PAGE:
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IN DECEMBER 1977, TORONTO SUN COLUMNIST Claire Hoy revealed the "true" goal of the gay community's campaign to secure human rights protections. (1) Contrary to its stated goal of equality, Hoy believed the community wanted to remove any of the legal barriers preventing homosexuals from "getting their prophets into the schools and spreading their seamy message to young impressionable kids." So Hoy (1977d) confidently declared, "kids not rights, is their craving." (2) Claire Hoy wrote his column as Toronto citizens were still reeling from the horrific sexual assault and murder of 12-year-old shoeshine boy Emanuel Jaques, which had occurred earlier that August. Four days after he disappeared, Jaques was found dead atop a building on Yonge Street. Emanuel's murder had come just days after the Ontario Human Rights Commission (OHRC) recommended, for the first time, adding sexual orientation protections to the province's human rights code. (3) As gruesome details of Jaques' final hours appeared in Toronto newspapers, those opposed to the recommendation saw his murder as a cautionary tale; urging a go-slow approach to any expansion of lesbian and gay rights. Generally, Toronto newspaper columnists and editorialists expressed support for the OHRC recommendation. However, this support was contingent on the receipt of assurances that rights protections would not preclude schools from firing homosexual teachers. Evangelists joined with a number of newspaper editors and columnists to demand these reassurances. Hoy and others did so as it was common knowledge that homosexual teachers promoted homosexuality and preyed on children. This paper addresses how Toronto newspapers and evangelists came to promote the necessity of shielding school-children from homosexual teachers. Specifically I consider how Jaques' murder and subsequent events were constituted in, and constitutive of, conditions that made it possible for gay rights opponents to characterize gay teachers as preying on children. (4)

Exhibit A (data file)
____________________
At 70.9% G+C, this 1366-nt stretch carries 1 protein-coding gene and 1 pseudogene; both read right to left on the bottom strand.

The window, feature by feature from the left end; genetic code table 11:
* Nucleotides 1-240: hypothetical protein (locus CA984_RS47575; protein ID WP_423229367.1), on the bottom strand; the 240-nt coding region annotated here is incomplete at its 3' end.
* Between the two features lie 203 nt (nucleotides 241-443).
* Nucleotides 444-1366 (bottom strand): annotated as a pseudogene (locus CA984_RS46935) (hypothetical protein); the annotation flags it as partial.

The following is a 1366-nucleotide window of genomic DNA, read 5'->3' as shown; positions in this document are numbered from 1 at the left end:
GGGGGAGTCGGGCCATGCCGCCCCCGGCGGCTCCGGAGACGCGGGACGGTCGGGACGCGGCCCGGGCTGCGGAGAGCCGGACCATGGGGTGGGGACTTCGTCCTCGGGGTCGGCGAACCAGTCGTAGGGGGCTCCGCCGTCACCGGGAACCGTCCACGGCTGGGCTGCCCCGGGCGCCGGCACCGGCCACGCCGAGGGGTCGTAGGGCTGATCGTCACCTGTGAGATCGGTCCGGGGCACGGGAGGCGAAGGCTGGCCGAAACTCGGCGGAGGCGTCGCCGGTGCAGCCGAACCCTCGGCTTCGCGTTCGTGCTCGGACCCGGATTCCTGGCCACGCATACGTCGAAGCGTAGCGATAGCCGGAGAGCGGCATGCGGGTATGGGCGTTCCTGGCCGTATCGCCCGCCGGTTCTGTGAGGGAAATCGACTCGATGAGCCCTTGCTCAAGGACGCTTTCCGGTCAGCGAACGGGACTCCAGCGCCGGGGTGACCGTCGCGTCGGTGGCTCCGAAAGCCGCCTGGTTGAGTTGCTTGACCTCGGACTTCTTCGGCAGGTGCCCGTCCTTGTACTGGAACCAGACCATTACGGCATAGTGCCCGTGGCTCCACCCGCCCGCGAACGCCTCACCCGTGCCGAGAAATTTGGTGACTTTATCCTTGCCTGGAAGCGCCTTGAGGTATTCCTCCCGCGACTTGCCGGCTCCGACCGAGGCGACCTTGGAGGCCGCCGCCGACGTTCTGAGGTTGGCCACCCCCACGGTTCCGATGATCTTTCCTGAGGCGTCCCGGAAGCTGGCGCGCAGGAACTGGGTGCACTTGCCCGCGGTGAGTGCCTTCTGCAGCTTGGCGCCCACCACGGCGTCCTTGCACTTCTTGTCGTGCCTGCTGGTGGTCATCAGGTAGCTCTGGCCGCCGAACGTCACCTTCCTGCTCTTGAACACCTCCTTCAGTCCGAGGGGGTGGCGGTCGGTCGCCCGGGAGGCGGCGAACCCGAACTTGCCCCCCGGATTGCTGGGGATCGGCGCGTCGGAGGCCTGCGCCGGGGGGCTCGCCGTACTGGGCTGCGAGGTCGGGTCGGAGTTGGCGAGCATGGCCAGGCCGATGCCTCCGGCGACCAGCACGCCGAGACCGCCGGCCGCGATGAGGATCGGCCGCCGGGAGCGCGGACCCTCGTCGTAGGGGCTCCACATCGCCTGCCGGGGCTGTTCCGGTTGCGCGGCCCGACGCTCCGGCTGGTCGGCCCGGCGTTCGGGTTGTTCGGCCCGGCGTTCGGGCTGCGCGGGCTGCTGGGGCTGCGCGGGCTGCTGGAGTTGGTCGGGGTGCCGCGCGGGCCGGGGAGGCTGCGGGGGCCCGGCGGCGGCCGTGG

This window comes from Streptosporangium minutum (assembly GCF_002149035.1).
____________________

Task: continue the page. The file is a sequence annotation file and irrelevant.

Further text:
August 1
Canadian Sociological Association
The Gale Group, Inc., a Delaware corporation and an affiliate of Cengage Learning, Inc.

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